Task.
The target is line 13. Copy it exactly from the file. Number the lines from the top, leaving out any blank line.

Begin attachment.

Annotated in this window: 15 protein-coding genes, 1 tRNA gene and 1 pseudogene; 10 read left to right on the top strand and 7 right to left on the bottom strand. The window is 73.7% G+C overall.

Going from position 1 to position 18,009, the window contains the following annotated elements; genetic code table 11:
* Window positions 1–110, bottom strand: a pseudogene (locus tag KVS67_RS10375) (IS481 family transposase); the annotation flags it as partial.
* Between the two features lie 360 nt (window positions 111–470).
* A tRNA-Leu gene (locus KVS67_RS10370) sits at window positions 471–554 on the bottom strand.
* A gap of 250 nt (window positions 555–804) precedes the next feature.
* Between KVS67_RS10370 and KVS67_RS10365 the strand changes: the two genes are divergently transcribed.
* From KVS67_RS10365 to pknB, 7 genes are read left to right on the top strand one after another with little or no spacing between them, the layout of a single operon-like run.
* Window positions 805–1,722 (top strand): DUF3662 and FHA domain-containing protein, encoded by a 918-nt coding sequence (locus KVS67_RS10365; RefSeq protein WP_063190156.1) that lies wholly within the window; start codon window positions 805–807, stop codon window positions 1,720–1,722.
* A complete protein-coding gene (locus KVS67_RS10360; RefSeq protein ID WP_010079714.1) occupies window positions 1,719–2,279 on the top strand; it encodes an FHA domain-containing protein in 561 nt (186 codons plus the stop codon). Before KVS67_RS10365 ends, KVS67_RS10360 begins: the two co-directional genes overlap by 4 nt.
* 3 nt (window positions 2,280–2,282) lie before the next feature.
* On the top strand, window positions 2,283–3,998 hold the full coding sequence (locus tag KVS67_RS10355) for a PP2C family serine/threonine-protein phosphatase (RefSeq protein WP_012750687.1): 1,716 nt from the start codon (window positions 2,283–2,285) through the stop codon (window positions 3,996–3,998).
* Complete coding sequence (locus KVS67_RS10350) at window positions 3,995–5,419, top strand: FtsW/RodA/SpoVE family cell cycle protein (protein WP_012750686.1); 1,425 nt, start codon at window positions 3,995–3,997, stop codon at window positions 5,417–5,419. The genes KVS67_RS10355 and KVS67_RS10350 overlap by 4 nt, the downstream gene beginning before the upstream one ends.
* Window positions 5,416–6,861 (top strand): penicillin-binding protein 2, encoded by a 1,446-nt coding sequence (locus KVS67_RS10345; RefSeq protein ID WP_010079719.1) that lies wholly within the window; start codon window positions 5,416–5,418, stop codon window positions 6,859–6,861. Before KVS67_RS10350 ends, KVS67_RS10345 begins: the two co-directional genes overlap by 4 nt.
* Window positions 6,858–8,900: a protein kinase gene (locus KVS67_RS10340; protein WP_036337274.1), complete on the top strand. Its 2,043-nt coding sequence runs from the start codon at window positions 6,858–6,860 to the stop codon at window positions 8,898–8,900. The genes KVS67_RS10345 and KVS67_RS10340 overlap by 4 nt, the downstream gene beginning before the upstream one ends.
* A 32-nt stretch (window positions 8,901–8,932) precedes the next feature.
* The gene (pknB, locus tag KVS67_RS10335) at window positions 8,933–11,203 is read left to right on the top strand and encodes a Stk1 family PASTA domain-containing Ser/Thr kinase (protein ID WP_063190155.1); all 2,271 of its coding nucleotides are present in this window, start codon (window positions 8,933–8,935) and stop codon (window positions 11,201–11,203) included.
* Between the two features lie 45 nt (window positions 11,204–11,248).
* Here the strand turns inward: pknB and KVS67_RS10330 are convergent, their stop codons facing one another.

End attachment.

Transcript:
* Complete coding sequence (locus KVS67_RS10350) at window positions 3,995–5,419, top strand: FtsW/RodA/SpoVE family cell cycle protein (protein WP_012750686.1); 1,425 nt, start codon at window positions 3,995–3,997, stop codon at window positions 5,417–5,419. The genes KVS67_RS10355 and KVS67_RS10350 overlap by 4 nt, the downstream gene beginning before the upstream one ends.